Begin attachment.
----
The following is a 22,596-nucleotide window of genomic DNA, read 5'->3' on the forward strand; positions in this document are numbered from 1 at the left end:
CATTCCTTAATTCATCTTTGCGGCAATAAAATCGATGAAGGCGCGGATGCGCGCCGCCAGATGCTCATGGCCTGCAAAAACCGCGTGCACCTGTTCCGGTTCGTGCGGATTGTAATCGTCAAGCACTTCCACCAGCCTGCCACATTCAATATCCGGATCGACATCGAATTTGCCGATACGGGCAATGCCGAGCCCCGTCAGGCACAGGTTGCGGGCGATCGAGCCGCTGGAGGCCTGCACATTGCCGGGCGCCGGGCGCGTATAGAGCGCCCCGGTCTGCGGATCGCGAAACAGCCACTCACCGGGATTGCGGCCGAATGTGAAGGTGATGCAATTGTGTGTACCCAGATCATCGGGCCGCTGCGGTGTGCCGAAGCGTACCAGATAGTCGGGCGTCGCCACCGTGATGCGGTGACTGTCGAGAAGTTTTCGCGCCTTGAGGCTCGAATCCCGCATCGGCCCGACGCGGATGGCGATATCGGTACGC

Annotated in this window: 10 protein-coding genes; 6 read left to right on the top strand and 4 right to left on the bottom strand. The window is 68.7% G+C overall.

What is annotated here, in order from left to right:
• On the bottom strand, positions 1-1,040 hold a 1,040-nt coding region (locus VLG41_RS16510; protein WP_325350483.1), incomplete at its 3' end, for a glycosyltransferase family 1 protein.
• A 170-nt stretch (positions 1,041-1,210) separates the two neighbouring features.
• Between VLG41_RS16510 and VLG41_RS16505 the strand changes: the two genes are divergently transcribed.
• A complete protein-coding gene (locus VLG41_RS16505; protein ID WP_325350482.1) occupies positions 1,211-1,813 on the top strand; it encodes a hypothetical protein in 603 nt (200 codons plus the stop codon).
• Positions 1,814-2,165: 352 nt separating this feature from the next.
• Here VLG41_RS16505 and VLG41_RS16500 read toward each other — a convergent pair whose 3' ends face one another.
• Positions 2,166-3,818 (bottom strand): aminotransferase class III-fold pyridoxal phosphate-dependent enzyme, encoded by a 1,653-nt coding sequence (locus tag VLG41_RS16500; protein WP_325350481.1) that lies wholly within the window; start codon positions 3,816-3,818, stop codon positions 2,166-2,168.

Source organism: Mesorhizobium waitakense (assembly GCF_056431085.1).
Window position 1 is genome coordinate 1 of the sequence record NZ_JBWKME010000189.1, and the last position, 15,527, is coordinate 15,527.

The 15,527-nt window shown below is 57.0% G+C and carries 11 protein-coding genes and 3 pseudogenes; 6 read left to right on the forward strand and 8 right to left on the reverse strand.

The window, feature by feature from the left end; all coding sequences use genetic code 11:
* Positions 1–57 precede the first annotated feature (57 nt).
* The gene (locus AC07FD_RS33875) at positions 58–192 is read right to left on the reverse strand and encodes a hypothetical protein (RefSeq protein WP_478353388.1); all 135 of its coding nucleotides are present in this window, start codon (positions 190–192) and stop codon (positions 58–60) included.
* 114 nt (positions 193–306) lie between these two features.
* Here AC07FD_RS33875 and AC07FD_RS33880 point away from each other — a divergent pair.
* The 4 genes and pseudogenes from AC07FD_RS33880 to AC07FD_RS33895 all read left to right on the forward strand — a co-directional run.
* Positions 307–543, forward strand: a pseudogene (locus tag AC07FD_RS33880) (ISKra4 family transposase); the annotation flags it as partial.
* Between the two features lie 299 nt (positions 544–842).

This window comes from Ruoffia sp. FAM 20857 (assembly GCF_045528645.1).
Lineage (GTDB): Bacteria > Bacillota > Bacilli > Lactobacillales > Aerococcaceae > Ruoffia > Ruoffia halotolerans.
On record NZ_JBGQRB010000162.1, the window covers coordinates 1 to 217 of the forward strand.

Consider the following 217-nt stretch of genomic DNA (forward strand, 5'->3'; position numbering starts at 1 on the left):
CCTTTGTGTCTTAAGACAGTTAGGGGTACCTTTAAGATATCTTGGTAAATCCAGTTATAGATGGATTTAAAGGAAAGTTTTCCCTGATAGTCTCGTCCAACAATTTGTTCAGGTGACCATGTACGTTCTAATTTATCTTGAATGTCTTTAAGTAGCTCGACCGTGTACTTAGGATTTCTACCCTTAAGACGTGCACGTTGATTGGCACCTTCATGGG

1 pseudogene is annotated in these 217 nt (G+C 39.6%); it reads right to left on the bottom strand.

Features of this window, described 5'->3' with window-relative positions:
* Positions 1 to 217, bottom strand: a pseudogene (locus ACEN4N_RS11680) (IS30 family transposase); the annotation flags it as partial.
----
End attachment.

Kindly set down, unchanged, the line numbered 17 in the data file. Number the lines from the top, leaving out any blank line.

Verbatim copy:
* The gene (locus AC07FD_RS33875) at positions 58–192 is read right to left on the reverse strand and encodes a hypothetical protein (RefSeq protein WP_478353388.1); all 135 of its coding nucleotides are present in this window, start codon (positions 190–192) and stop codon (positions 58–60) included.